Every Grain of Rice: Simple Chinese Home Cooking
By Fuchsia Dunlop
Fuchsia Dunlop was the first Westerner to attend the Sichuan Higher Institute of Cuisine, in Chengdu, and she came to fame with her first cookbook, Sichuan Cookery (called Land of Plenty in the United States), which established her as one of the top English-speaking authorities on Chinese cuisine.
Dunlop then wrote the Revolutionary Chinese Cookbook, on the food of Hunan province, and a volume of memoirs about living in China, Shark's Fin and Sichuan Pepper.
Dunlop's latest work is her first book that doesn't concentrate on the cuisine of a specific region. Instead, it's a collection of recipes based on dishes she has tasted throughout the mainland, Taiwan and Hong Kong (including, on page 50, the cold chicken with ginger and spring onion she ate with me at a now-closed restaurant on Jaffe Road, Wan Chai).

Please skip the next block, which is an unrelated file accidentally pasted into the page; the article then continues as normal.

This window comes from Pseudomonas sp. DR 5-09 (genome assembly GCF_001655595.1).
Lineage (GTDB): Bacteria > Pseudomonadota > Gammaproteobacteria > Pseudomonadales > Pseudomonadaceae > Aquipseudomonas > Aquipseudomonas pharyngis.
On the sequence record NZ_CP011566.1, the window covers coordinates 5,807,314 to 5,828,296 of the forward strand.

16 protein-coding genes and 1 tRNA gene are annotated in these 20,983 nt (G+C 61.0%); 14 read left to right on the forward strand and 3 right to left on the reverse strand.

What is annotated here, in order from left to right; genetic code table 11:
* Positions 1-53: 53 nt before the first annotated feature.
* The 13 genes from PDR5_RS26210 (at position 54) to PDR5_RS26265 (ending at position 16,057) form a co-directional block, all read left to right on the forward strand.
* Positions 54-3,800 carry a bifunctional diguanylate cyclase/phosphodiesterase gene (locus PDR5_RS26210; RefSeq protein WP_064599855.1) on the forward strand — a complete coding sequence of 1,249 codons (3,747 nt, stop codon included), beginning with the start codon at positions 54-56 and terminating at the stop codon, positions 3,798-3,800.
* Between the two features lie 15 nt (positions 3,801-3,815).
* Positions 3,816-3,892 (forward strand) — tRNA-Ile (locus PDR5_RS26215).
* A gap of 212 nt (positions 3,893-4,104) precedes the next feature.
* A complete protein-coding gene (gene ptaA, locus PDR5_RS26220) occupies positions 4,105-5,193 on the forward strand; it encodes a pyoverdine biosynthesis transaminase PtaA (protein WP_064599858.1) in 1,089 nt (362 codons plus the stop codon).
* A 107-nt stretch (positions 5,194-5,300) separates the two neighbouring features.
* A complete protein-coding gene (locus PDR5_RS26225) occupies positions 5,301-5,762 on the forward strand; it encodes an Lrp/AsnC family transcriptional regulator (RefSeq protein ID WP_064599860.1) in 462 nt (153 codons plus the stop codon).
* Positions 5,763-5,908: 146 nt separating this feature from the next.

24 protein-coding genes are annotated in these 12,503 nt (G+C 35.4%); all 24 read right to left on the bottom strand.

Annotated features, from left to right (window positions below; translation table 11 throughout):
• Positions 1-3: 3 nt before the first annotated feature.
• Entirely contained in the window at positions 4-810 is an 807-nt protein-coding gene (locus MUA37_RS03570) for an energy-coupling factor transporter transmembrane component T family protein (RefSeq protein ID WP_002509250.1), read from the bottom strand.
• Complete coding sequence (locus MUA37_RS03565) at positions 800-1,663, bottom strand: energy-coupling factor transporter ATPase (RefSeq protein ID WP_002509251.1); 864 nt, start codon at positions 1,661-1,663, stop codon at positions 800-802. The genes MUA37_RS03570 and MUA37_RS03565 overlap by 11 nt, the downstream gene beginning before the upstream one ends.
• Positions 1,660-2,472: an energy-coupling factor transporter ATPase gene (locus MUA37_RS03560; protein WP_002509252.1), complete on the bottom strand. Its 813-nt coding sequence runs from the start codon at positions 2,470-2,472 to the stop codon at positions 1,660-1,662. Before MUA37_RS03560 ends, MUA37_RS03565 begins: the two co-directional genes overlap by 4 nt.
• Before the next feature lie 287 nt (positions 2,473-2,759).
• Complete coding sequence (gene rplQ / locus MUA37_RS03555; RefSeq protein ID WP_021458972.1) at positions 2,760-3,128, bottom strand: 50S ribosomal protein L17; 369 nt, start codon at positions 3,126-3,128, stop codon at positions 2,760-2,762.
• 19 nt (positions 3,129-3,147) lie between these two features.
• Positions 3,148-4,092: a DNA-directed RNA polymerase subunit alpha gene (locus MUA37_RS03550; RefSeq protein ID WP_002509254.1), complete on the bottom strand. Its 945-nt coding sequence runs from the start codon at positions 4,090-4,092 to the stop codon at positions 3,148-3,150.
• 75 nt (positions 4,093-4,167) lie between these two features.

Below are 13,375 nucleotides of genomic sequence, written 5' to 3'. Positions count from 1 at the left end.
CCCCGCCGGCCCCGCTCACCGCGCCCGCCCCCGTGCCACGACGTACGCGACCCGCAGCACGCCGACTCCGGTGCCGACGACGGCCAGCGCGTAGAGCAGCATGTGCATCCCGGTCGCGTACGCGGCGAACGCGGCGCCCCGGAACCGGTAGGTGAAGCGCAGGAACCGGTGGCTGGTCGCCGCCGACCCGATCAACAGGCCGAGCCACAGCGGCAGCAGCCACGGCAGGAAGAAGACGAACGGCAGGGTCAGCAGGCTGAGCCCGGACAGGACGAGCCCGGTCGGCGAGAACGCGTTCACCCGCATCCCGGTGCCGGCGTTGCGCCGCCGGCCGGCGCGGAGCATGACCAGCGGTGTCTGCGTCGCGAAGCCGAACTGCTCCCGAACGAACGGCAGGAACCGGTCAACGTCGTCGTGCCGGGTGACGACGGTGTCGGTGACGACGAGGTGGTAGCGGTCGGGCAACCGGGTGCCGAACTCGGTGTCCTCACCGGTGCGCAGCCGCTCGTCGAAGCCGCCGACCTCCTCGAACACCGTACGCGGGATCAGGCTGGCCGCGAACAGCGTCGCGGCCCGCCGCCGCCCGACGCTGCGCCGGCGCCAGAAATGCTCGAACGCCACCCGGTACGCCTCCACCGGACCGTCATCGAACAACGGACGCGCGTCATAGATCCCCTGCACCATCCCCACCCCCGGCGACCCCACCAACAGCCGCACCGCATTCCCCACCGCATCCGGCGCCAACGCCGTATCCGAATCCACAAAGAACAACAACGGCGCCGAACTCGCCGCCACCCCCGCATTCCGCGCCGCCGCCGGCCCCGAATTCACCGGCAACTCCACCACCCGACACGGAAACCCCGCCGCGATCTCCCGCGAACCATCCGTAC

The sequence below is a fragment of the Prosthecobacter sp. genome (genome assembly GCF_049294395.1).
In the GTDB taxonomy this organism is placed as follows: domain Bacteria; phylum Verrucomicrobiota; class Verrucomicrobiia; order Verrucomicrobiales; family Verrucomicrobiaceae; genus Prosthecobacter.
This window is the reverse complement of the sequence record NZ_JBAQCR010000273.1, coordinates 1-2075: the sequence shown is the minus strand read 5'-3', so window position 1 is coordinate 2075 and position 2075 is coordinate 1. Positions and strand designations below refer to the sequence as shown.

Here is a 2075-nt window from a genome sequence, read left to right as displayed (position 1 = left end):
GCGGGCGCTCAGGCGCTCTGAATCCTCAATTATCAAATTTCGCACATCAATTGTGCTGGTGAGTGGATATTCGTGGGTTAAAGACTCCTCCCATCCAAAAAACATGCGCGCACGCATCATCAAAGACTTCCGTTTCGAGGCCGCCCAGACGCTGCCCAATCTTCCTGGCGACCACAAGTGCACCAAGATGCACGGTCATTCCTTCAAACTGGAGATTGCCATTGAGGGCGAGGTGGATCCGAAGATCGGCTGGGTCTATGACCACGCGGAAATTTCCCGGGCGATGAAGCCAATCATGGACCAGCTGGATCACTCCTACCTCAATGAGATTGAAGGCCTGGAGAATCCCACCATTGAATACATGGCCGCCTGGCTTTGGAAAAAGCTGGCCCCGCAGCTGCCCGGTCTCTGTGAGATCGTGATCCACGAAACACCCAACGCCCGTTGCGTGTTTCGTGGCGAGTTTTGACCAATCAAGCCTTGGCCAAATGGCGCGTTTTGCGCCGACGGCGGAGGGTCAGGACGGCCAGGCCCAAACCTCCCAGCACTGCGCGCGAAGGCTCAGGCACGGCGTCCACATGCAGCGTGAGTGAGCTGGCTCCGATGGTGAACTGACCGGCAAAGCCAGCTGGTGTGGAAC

Dunlop writes that "Chinese home cooking is not about a rigid set of recipes, but an approach to cooking and eating that can be adapted to almost any place or circumstance … Many of the cooking methods and flavouring techniques can be applied to a wide range of ingredients … And although I've tested all the recipes with precise amounts of ingredients and seasonings, many are so simple that quantities are not critical." Spoken like a true Chinese cook.
Dunlop's recipes include Cantonese salt-and-pepper squid and clams in black bean sauce; Sichuanese braised pork with potatoes and dry-fried green beans; Chinese chives with smoked tofu, a Hunan recipe; and Yangzhou fried rice.